Growing Diversity: A Fresh Look at Farmers
This is the farmer that comes in a Lego farm set. Here in Thurston county however, your farmer is nearly as likely to be female. The most recent Census of Agriculture in 2017 shows that 46% of Thurston county farmers are women. Globally the United Nations Food and Agriculture Organization estimates that 43% of farmers are women, however it is probably higher, as women are less likely to call themselves farmers, despite doing a variety of farm tasks including animal care, family management, and quality control, as well as field work.
In Equal Exchange blog, https://blog.equalexchange.coop/who-is-the-farmer/, Emily Gove points out that “perpetuating the stereotype of the white male farmer not only leads to generalizations, but also prevents the experiences of others from being shared and accepted. This stereotype becomes a powerful representative for a diverse group, which actually includes all genders, ages, and races.”
Dr. Monica White states in her book, Freedom Farmers, http://monicamariewhite.com/freedom-farmers/, “this tendency of gendering the farmer with capital ownership — white men are often the owners and operators of capital to which other groups have been denied access. Those denied groups’ responsibilities, though essential to the successful operation of a family farm, are distanced from the farm and the capital it represents.”
Banana farmer Cecilia Manzanillas, of AsoGuabo cooperative in Ecuador, says that “when families and communities invest in and support individuals, those individuals will both flourish and continue the cycle by giving back to the communities who supported them.” I got to see this first hand through speaking with Virginia Herrera and Ann Huster of Eloisa Organic Farm LLC in Albany, Oregon. The farm sells produce through their CSA, at farmers markets, to restaurants, and to wholesale distributor Organically Grown Company. You will find their delicious organic produce on our shelves at the Olympia Food Co-op. They were kind enough to spend time talking with me during this very busy time for farmers.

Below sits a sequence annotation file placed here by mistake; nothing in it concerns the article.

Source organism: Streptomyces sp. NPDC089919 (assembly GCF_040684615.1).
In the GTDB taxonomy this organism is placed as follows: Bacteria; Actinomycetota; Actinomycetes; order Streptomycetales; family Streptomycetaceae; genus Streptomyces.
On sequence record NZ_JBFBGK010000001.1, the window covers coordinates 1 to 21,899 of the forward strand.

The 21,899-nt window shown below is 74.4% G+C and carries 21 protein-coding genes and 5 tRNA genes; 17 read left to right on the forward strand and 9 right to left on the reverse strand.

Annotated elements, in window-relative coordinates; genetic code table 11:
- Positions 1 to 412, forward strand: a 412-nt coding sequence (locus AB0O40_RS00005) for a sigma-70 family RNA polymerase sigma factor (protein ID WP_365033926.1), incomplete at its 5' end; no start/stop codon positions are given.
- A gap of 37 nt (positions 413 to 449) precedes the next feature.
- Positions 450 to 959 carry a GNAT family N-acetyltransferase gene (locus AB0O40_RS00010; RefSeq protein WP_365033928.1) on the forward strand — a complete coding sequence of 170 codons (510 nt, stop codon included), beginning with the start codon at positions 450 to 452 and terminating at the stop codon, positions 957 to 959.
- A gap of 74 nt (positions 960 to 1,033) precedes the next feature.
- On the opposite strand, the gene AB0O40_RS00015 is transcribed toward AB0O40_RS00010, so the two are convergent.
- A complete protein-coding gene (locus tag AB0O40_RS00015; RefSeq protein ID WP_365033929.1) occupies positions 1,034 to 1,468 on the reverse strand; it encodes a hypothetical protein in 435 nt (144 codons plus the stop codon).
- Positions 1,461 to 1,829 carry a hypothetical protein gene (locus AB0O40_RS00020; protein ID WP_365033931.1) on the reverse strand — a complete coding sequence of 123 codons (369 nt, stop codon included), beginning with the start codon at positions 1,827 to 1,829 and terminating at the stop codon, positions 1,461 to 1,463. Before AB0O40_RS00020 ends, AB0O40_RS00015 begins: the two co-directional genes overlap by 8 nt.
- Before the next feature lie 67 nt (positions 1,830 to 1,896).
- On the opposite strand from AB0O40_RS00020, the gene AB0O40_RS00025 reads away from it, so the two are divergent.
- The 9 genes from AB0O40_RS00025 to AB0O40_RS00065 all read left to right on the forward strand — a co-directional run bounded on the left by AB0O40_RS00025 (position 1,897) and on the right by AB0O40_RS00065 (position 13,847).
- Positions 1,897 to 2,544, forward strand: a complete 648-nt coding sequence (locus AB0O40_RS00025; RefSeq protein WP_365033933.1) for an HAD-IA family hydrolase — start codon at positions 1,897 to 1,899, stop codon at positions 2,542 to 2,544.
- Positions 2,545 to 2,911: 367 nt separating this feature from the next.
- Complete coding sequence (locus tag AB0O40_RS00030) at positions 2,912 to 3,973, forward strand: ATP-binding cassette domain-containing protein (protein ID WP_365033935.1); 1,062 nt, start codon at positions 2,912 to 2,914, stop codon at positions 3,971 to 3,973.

Both Ann and Virginia worked on Spring Hill farm, Ann for 16 years, Virginia for over 20. When Spring Hill Farm owner, Jamie Kitzrow, was ready to retire, he offered the farm to two family groups. Brothers Paulo and Floriberto Martinez with their wives, Gladis and Leanilda started Sunrise Farm. Virginia and her husband, Zenon Ramirez, started Eloisa Farm. They are originally from the village of Asuncion Atoyaquillo in Oaxaca, Mexico. After farming in the United States for 25 years, they were excited to make their long-term dream of going into business for themselves come true. Jamie gave Virginia good terms and helped her ease into her business. The first year he sold her tomatoes under his label. The next year Virginia sold tomatoes under her name at his stand. The following year they got all their certifications and sold their own produce.
It hasn’t been easy; there have been and still are many challenges. While Virginia’s English is improving, speaking on the phone is more difficult than a face-to-face conversation and reading legal documents in English can be very confusing. They were unable to access many of the financial supports that were available to US born farmers. They have had to rely on loans from family members and friends, just keeping ahead of costs. Every certification has costs associated and of course farming needs a lot of output prior to harvesting at the end of summer. Fortunately, many of Spring Hill’s marketing venues followed Eloisa. After all, the same people were working the farm on the same land. First Alternative Natural Foods Co-op, which has two stores in Corvalis, were very supportive and came to the farm when Virginia first leased it. They said they’d buy her produce and have been a steady customer ever since.